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Obama Lauds KC-based Green Energy Company
President Barack Obama talks with Dennis Hartman, center, CEO Bryan Hansel and Operations Manager Bob Lucas as they look at rechargeable batteries during a tour of Smith Electric Vehicles in Kansas City, Missouri, July 8, 2010. Smith Electric Vehicles is an all-electric, zero emissions commercial truck manufacturer that received a $32 million Recovery Act grant to build all-electric trucks. (Official White House photo by Pete Souza)

President Barack Obama visited town yesterday lauding local green energy stimulus programs with a visit to Kansas City-based Smith Electric Vehicles defending his push for green jobs and the Federal Stimulus package used to finance it.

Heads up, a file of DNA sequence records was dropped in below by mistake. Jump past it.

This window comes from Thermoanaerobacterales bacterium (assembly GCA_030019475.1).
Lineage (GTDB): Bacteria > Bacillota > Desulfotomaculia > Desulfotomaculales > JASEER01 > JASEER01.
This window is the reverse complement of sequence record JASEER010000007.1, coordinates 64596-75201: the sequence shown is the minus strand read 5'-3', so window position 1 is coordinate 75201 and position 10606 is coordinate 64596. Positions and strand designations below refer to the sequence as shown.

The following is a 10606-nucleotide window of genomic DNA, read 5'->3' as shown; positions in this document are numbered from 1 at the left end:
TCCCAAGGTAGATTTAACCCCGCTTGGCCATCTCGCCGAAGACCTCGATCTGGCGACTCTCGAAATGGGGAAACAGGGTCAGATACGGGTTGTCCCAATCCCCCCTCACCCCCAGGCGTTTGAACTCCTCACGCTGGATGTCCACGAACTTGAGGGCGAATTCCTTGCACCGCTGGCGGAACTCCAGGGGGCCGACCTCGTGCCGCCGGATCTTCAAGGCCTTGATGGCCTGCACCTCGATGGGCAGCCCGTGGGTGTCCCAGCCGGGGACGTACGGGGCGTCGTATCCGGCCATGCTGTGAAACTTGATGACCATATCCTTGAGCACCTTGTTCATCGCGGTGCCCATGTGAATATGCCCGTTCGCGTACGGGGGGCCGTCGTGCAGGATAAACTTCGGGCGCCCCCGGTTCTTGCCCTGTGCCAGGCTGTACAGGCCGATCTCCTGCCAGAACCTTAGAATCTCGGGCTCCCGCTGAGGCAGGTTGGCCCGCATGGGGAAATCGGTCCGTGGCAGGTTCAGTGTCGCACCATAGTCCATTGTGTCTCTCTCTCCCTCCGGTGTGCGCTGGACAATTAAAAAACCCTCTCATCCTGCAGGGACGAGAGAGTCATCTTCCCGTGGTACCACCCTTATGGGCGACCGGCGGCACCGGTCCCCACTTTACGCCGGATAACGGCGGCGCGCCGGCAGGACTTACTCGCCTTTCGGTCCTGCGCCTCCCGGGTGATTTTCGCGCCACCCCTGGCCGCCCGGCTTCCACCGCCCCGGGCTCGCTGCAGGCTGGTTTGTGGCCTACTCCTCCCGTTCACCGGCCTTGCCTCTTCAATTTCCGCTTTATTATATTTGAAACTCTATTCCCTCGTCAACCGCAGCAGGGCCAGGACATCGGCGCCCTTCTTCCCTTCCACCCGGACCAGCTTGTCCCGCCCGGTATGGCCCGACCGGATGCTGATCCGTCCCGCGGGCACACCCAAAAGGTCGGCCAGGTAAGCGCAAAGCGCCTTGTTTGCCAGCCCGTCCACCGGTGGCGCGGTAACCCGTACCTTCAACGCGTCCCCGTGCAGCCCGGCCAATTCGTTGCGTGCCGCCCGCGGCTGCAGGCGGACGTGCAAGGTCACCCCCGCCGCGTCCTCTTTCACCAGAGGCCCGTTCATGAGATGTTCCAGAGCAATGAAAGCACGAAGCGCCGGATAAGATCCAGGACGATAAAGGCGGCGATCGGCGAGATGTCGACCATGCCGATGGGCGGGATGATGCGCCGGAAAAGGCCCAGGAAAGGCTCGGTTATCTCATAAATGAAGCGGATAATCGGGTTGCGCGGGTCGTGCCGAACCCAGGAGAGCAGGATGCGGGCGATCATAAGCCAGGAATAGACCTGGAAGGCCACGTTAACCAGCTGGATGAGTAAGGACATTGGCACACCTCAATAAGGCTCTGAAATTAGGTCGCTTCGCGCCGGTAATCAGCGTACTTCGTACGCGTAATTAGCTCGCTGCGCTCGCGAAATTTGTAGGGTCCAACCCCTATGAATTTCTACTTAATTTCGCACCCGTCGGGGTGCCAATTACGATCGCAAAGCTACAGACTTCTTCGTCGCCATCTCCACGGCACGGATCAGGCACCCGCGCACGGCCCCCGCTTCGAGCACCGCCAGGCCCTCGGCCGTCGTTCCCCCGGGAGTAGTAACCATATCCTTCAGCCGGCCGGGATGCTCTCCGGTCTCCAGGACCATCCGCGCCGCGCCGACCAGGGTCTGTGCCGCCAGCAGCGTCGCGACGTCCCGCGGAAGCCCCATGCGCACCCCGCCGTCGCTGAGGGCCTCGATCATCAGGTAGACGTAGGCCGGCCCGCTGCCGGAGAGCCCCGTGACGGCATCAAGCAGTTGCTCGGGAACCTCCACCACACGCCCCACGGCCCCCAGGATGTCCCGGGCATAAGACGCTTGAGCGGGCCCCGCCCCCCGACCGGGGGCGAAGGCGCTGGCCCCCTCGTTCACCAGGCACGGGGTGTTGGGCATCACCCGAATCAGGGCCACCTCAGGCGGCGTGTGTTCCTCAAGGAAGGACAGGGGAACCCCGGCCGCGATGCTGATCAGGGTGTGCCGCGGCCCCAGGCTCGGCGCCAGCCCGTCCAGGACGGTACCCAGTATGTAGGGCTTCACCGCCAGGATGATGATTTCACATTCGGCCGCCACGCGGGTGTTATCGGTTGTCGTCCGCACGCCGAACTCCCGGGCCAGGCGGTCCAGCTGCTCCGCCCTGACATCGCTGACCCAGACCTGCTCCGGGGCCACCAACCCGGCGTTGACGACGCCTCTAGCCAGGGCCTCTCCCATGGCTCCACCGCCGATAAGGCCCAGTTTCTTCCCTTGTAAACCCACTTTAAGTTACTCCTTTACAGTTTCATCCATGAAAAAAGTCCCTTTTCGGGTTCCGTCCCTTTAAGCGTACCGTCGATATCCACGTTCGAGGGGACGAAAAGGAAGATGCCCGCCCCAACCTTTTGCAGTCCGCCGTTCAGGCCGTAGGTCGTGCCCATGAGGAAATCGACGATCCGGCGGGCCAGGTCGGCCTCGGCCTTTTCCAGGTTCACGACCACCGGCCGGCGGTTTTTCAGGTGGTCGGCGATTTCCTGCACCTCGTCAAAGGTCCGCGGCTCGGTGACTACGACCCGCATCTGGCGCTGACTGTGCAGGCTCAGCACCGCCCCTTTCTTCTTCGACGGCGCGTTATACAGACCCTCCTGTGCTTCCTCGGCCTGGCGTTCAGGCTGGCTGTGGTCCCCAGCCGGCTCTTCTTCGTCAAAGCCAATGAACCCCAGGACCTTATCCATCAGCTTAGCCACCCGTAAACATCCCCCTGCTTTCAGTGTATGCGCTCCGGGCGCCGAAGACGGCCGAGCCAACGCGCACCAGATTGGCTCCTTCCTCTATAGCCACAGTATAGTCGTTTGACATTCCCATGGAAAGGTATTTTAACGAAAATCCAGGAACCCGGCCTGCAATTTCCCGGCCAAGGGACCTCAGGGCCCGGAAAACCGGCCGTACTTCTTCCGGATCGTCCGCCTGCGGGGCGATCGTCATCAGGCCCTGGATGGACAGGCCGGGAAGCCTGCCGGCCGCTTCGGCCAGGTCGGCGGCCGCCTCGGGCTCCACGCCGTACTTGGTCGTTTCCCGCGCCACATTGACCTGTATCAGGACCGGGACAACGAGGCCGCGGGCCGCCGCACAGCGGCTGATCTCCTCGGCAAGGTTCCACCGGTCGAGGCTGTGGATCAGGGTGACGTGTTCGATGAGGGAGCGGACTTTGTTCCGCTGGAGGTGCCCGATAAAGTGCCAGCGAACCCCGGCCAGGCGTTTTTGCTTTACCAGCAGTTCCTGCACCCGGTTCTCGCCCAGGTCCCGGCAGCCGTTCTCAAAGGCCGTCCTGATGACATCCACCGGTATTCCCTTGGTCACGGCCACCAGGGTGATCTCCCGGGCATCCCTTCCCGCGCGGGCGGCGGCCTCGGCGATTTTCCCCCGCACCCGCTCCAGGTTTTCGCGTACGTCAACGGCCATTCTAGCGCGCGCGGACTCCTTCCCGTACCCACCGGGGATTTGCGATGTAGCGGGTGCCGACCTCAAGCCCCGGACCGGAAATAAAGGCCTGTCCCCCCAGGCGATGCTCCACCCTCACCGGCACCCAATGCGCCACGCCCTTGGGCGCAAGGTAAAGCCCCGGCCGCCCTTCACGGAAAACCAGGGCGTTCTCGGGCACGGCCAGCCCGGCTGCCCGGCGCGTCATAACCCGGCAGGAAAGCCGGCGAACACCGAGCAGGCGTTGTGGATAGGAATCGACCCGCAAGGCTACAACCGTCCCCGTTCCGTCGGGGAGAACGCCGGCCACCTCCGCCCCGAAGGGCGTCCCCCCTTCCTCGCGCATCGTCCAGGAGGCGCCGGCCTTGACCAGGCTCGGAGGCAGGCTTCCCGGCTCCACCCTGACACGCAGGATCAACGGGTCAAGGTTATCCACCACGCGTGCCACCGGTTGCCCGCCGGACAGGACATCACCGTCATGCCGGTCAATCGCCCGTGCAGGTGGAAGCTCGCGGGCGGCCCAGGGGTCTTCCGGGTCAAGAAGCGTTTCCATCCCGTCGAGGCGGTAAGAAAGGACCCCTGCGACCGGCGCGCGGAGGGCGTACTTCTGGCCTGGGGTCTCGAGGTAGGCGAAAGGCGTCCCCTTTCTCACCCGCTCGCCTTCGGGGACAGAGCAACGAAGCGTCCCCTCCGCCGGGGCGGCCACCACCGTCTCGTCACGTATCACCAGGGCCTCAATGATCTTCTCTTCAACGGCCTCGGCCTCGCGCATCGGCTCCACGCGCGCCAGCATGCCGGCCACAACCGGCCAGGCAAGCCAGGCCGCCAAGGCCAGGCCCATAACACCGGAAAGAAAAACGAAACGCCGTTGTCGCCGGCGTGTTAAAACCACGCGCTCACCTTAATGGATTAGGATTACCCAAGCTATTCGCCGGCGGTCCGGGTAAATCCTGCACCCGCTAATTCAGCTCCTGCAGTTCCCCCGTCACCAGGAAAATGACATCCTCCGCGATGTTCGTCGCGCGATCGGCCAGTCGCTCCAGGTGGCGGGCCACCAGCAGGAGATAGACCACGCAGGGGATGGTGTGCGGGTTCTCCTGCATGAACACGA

President Obama praised the creation of 50 new clean energy assembly line jobs at the electric delivery van manufacturer located at the former site of the TWA overhaul base near KCI airport.

The company, which produces the Smith Newton, was the recipient of a $32 million federal grant via the controversial multi-billion dollar Federal Stimulus package.

The President toured the facility, met with the company’s C.E.O. Bryan Hansel and the workers whose jobs are owed in part to the investment of federal dollars into the start-up company’s future.

On hand to greet the President were Congressmen Emanuel Cleaver (D-Mo), Dennis Moore (D-Kan.) and Senator Claire McCaskill, who the President described as “a friend and tireless defender of the people of Missouri.”